If feelings make a difference, and if the energy they generate has the power of influence, then Tuesday’s rally in Niagara Square and the memorial service in Dallas surely will help to move the country toward a better place.
Those are big “ifs,” of course, and it will take more than soothing words and several hundred open hearts to heal what feels like a gaping wound in the nation’s soul. But the more important point is that without those factors, no healing is possible. These, at least, offered the country a start.
Locally, the rally in Niagara Square brought together people from a spectrum of backgrounds, all to make the statement that the ties that bind us together are stronger – and must be stronger – than the differences that too often drive us part.
In Dallas, meanwhile, President Obama delivered what may have been his strongest speech on the divisions that were once again revealed last week in the police killings of two black men and, later, in the ambush of police in Dallas. Five officers were killed and seven others were wounded in a frightening escalation of violence that threatens to become routine.
The local event served as a civic meeting ground where defenses were down. The rally was proposed by Buffalo News columnist Donn Esmonde and adeptly organized by the Rev. Darius Pridgen, president of the Buffalo Common Council, and longtime social justice leader Lana Benatovich.
It was Pridgen who made the critical decision that there be no speakers and no microphones. “It made sure that everyone here was equal,” he said. “Not black and white, not Republican or Democrat, not Baptist or Jew. Just people, mourning the deaths of other people.”
No individual dominated. Humanity did.
That rediscovery of shared humanity is a necessary ingredient in whatever kind of reconciliation is needed, and not just in terms of relations between police and the community, especially minority members. The problem is broader than that.
American public life has become so toxic in so many ways that belonging to one group too often enforces a kind of groupthink that requires members to conclude the worst of the other, automatically and in all cases. No thoughtful evaluation is necessary and is certainly not wanted.
Thus, many citizens leap to the worst possible conclusion about controversial police actions, ignoring any other possible – and more likely – explanations. Police, unless they are well trained, can easily fall into the same trap about the people they deal with.
The same occurs in politics. Over the past 20 or so years, Democrats and Republicans have become not just adversaries, but at daggers – mortal enemies. The other’s agenda is based not on honest conviction, but on evil intent. No one simply makes a mistake, but is guilty of evil.
It’s all cut from the same damaged cloth, and it’s why Obama was correct when he observed Tuesday in Dallas that many Americans are worrying “the center may not hold.” Indeed, it’s the animating public fear in the opening act of the new millennium – that we are drifting so far apart, the entire enterprise will fracture.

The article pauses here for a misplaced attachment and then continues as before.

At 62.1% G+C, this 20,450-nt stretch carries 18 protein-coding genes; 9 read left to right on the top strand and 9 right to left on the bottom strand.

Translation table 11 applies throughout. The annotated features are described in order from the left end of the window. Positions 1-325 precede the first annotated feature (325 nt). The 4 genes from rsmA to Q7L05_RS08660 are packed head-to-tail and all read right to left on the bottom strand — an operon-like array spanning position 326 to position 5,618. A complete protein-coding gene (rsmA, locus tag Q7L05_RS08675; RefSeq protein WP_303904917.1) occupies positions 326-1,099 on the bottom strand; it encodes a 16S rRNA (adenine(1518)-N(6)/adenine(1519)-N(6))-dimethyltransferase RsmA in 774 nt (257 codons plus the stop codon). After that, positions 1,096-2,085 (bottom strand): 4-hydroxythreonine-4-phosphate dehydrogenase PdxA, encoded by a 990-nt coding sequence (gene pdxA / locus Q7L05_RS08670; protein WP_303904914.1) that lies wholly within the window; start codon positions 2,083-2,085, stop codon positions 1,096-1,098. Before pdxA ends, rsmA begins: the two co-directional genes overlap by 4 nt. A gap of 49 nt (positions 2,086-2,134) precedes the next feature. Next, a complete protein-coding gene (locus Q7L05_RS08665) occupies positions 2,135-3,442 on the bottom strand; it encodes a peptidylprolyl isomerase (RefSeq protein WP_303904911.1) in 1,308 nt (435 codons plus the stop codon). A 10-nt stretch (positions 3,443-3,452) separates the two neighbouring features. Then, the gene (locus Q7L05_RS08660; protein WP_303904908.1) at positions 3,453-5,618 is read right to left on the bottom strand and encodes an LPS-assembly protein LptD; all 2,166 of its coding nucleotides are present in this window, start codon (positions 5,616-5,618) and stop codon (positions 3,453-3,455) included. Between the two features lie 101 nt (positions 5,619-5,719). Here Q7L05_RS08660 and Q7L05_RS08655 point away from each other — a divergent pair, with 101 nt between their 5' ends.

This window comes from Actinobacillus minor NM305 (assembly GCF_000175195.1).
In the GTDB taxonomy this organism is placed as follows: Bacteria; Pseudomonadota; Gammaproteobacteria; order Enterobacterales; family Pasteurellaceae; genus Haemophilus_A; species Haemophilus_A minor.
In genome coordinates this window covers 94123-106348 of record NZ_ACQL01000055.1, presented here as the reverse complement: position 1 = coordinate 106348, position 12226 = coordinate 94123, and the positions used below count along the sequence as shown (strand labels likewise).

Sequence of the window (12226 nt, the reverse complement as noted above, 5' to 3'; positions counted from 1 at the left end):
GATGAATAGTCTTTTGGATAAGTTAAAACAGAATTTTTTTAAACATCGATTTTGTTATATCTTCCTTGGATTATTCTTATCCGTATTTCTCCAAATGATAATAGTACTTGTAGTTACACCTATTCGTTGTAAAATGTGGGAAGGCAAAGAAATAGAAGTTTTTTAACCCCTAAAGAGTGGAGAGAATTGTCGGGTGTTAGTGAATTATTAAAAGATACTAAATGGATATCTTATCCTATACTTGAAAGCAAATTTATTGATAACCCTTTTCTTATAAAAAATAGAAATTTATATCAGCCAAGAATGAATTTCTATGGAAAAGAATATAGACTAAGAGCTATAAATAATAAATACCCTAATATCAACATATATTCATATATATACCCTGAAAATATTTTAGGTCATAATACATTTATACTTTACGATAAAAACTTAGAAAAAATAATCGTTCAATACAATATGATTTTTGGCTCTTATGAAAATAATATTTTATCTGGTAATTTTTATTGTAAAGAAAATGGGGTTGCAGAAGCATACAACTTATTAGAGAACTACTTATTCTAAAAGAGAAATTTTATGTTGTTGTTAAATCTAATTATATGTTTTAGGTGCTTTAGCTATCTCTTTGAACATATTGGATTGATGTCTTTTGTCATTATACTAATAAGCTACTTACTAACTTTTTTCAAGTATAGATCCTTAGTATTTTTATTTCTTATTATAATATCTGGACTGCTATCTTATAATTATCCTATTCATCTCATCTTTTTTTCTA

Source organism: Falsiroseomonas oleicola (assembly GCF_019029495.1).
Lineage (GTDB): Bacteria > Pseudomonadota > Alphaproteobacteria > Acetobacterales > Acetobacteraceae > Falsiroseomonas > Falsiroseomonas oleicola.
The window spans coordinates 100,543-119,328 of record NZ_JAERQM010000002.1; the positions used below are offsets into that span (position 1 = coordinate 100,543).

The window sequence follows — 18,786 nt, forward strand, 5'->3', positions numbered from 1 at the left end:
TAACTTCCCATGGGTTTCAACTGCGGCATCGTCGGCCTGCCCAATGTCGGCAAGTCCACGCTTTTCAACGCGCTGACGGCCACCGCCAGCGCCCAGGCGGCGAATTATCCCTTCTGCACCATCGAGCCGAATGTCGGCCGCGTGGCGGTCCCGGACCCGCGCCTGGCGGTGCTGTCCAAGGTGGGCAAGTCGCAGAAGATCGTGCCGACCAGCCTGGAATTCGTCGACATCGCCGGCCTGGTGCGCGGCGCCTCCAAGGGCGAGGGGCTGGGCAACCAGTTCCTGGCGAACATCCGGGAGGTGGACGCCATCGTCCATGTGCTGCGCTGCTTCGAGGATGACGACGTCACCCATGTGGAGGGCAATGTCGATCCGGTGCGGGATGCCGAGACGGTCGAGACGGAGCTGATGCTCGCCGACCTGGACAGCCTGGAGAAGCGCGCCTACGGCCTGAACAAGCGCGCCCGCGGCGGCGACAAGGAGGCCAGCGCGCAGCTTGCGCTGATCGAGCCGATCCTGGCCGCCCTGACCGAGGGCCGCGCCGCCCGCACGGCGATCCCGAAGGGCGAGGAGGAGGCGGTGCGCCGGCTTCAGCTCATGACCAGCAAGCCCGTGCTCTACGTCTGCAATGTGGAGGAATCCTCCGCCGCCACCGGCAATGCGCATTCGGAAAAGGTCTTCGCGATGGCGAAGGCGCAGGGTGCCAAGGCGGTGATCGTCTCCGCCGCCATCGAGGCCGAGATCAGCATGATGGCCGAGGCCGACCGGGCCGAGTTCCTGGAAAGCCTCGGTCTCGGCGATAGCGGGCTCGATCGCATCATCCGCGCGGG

We have red states and blue states. Guns, sexuality and abortion open deep, seemingly unbridgeable fissures. Suspicions are inflamed: Many Texans worry that a military exercise is really a covert federal plot to invade the state. Some talk aloud about seceding. Is it what Benjamin Franklin warned about when, after the Framers drafted the Constitution, he told a questioner that what they had produced was “a republic – if you can keep it”?
Into that simmering social environment, Obama offered reassurance that while public life feels unstable right now, it has also felt that way before. He dealt forthrightly with the conflicting perspectives that are driving wedges between Americans, truthfully observing that African-Americans continue to be victimized by systemic racial bias, but also that protesters within the Black Lives Matter movement fail to acknowledge the hazards that police face in some communities.
They were points that needed to be made, not just by anyone, but by a president whose goal is to bring the nation’s factions closer together. And he made a difference, at least to some observers.
“To me, this is one of his best speeches I’ve ever heard,” said Chief Warren Asmus of the Los Angeles County Sheriff’s Department. “He started to build that bridge that I think hasn’t been built for a long time. From what I heard today, I see it as a turning point.”
All Americans can hope that is true, but it will take more than hope to make it so. It will also take patience, thoughtfulness, good intentions, professional training and, as important as anything else, a willingness to see the world through someone else’s eyes.
That can be hard, but it’s not impossible. And although making it happen will take more than a downtown rally or a wrenching memorial service, they at least count as a start.